Tonight, the Chautauqua Symphony Orchestra and the Music School Festival Orchestra will perform a piece that changed the course of musical history and even started a riot.
The concert, at 8:15 p.m. tonight, July 18, in the Amphitheater, features Igor Stravinsky’s “The Rite of Spring.” Alongside Stravinsky’s piece, the orchestras will play Alfred Schnittke’s “(K)ein Sommernachtstraum.”
CSO Conductor and Music Director Rossen Milanov said “The Rite of Spring” “literally changed the way we hear music, the way music is composed.”
The piece’s influence began with a controversial premiere in 1913. Stravinsky’s original composition, combined with unorthodox choreography by Vaslav Nijinsky, was instantly met with uproar. Witnesses said the orchestra’s music was impossible to hear in the roaring crowd; Stravinsky himself wrote that the audience’s fervor grew to “a terrific uproar.”
The audience’s confusion manifested in derision toward the orchestra. The piece’s first conductor, Pierre Monteux, wrote that, “Everything available was tossed in our direction, but we continued to play on.”
Milanov said the piece’s reception was characterized by this controversy — some listeners embraced the groundbreaking piece, while others resented this break from traditional music.
“People were divided into two camps: the traditionalists and those who were looking for something a little different,” he said.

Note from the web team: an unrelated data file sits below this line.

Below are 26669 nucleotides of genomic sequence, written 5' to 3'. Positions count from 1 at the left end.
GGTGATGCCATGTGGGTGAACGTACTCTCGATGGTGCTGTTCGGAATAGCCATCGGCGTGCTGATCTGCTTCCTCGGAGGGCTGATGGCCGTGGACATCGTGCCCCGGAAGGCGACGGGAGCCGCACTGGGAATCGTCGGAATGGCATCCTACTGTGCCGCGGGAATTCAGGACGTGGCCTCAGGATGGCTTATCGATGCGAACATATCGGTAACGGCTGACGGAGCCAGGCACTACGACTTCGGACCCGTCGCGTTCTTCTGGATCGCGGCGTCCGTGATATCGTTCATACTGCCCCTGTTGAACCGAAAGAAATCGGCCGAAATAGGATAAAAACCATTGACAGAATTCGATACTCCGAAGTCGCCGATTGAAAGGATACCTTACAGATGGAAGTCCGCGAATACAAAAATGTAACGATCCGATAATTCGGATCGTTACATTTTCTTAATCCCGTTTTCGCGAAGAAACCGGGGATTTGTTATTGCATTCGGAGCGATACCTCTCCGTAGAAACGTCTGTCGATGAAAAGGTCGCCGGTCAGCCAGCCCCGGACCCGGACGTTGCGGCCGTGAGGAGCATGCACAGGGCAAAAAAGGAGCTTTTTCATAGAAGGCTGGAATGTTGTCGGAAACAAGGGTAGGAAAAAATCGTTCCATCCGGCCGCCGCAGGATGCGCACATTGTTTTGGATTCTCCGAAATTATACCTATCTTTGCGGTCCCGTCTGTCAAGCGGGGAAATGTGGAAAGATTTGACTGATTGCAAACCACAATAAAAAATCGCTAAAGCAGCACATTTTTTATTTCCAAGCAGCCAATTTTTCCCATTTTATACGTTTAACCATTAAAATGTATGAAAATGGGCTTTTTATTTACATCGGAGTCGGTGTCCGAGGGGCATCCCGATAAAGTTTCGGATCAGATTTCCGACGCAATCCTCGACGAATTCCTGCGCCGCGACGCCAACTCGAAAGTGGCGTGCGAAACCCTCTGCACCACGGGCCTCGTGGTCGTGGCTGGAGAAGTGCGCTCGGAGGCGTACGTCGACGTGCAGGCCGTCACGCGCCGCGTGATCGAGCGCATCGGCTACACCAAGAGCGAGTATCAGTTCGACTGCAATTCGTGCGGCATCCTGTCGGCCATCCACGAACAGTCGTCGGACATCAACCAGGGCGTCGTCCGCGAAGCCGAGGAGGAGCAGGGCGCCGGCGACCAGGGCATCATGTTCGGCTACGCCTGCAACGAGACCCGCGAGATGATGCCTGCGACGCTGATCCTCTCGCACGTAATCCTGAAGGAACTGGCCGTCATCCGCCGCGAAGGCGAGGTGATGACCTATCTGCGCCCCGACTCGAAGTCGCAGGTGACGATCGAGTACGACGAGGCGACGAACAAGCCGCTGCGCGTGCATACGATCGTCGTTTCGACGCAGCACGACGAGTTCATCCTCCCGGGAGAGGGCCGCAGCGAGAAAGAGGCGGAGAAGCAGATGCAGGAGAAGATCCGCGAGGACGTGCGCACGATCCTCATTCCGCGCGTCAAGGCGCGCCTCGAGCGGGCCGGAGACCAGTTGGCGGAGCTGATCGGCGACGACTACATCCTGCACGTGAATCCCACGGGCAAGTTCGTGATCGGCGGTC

“The Rite of Spring” was met with one of the most mixed critical responses in musical history. Regardless of its initial public reception, Milanov said the controversial piece was an influential departure from tradition.
“The music is so innovative, so original,” Milanov said. “It was almost a revolution in musical history.”
The orchestras will open with another untraditional piece: Schnittke’s “(K)ein Sommernachtstraum,” a 1985 composition with a title based on the German translation of A Midsummer Night’s Dream. The piece surprised audiences with an unorthodox beginning and uses what Milanov described as a combination of classical and modern influences.
“Schnittke was famous for his collage technique, providing a bridge between the music of the past and the music of our time,” Milanov said.
The entire MSFO, with more than 80 student musicians, will perform alongside the CSO.
Maya Fields, a violist in the MSFO, has performed with professional orchestras before — both as a member of the Cleveland Orchestra Youth Orchestra when they played with the Cleveland Orchestra, and as a member of the MSFO last year in collaboration with the CSO for their joint performance of Dmitri Shostakovich’s “Leningrad” Symphony.
“It was incredibly inspiring,” Fields said. “I think that it’s really good to have students work with professionals, because you sort of know what it is to rehearse professionally, what professionals are like, what it’s like to interact with the professionals (and) what it’s like to interact with really good conductors like (Milanov).”
The chance to share the stage with professional musicians encourages the students to be at their very best.